“Daddy?” Celia asked, her voice very small as she smushed her face against Caradon's chest. “Can you please mend Threadbare?”
The old man looked down at the teddy bear, stretching its arms up for a hug, smeared with pine needles and mud, torn nearly to shreds.
For a second he wanted to punt the damned thing down the hill. He didn't know how, but he was sure the little golem was at fault, somehow.
But only for a second. It was Celia's prized possession, after all.
Besides, even torn to hell and back, it was still bizarrely cute. And while objectively he knew that it was all due to its Adorable skill, the truth of the matter was that he wasn't immune to it, nor did he mind so much.
Threadbare watched as letters rolled by.
Your Adorable Skill is level 7!
Caradon sighed and released Celia. “Mend,” he told it, simply. The bear had earned those battle wounds honestly, defending the little girl. It was the least he could do.
You have been healed for 302 points!
Threadbare shuddered, as golden light pulsed through him, bringing him back instantly to full health. It really was overkill, though not as much as the old man thought.
“I'm okay,” Celia told her father, scooping up Threadbare. “The Eagle didn't hurt me. Threadbare saved me when it screamed. He pushed me out of the way.”
“Must have been a small Screamer then,” Caradon said, remembering the teddy bear's pathetic hit points. “Well. That's over with.”
“It wasn't all bad. I... I skilled up in mend for the first time in a long time. And got some intelligence and willpower, and agility, and constitution... and, I kind of lost track, I'm sorry. Uh, no, wait, some Animus skill too. Wow, a lot of skill.” She studied the air for a second, then shook her head. “Close Status.”
“Yes. That was because you were in a real fight, with real consequences,” Caradon said, taking her hand. “Are you sure you're all right?”
“Yes.” She blinked, as realization struck. “Is that what I'm going to have to do? To get more levels? I'm going to have to keep doing... that... again?”
“Yes,” Caradon said, feeling every second of his fifty-eight years weighing down on him. “Yes it is.”
Celia turned and vomited on the pine needles. Caradon let her go, then held his hand down once she was done. “I'm sorry. But this is the world we live in. It is what it is, now.”
The little girl took it, and hugged Threadbare tight with her free arm. Then she took a deep breath, and looked to her bear, and back to her old man. “If this is what it takes to protect Threadbare, and you, and everyone I don't care. I'll fight a dozen times or a hundred or whatever, so he doesn't have to. I won't let any monsters or anything get him! Or anyone else!”
Deep in the woods, perched on a hollow log with the remnants of the toys sitting beside him, Mordecai took a puff on his pipe and smiled to himself. He'd heard every word of the conversation from a quarter-mile away, and more importnatly, he'd heard the spirit in her voice. There was hope after all, he thought.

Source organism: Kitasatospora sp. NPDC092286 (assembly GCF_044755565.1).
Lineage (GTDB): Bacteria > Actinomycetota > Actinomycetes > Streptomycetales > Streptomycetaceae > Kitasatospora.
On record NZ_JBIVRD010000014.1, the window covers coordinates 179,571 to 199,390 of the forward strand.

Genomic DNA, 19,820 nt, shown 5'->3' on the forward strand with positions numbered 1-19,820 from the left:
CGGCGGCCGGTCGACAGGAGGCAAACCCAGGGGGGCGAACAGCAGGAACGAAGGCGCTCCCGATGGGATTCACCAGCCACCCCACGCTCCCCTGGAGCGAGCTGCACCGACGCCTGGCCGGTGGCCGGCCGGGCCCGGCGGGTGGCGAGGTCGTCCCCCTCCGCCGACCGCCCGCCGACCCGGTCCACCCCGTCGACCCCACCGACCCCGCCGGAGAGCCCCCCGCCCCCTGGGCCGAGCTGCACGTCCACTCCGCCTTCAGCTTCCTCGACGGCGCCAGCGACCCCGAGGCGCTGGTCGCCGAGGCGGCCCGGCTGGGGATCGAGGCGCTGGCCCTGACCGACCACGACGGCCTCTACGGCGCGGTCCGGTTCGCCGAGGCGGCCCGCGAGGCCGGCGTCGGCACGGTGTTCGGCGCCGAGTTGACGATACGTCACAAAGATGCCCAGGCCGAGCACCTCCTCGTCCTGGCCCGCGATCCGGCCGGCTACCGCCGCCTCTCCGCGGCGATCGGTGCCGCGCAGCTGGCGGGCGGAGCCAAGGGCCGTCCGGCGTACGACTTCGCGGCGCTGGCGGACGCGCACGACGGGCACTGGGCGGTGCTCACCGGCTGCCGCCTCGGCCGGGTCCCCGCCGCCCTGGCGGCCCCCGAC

“Well, let's get back home,” Caradon said, draping his arm around her shoulders. “That's quite enough adventure for one day.”
“Okay. Yeah, okay.” Celia spat to the side. “I need a drink of water.”
“Easy to do. Come along, Emmet.”
The mighty armor golem fell in behind them, as Threadbare's family picked their way back down toward the home. A few steps in, Caradon cleared his throat. “I've been thinking.”
“Are you serious about learning to be a scout?”
“Oh heck yeah? Did you see that thing with the arrow? Where he shot the Eagle out of the sky? It was like POW, and then that was the most damage I've ever seen in my life! Well aside from when Emmet punched that raccoon who was hissing at you on the porch that time. I want to learn how to do THAT!”
“Ah, technically that's an archer trick, Mordecai's good with that job too.”
“Can I learn that?”
“We'll see how you do with scout...”
The voices faded into the trees. Behind them, Mordecai chuckled and took his own path back to the house, giving Caradon and his daughter time to themselves.
And in the deep woods, the imp faded into view, crouched among the pine needles and grinning. “So the little girl's leaving the house for the first time ever. Oh, this'll make things much, much easier. Anise is going to laugh her tits off when she hears this one-”
Twenty-five pounds of the gods' perfect killing machine crashed down on the imp.
Before he could react, Pulsivar the cat grabbed the demon's throat and slashed his claws on the target below, rending its shrieking form into shreds.
FINALLY, it had caught that annoying weird bird which taunted it from the windows. It had been worth it, following its sulfurous trail from the house when his hoomin had rushed off into the woods. Now vengeance was Pulsivar's, and no more would the little thing be annoying.
To the cat's annoyance, it faded into smoke and puffed away, before he could even eat it. Even in death, the thing was annoying. Pulsivar groomed himself, pissed on the pine needles where its stench lingered, and waddled off back to the house, keeping a weather eye on the skies.
There were eagles out. One had to be cautious, after all.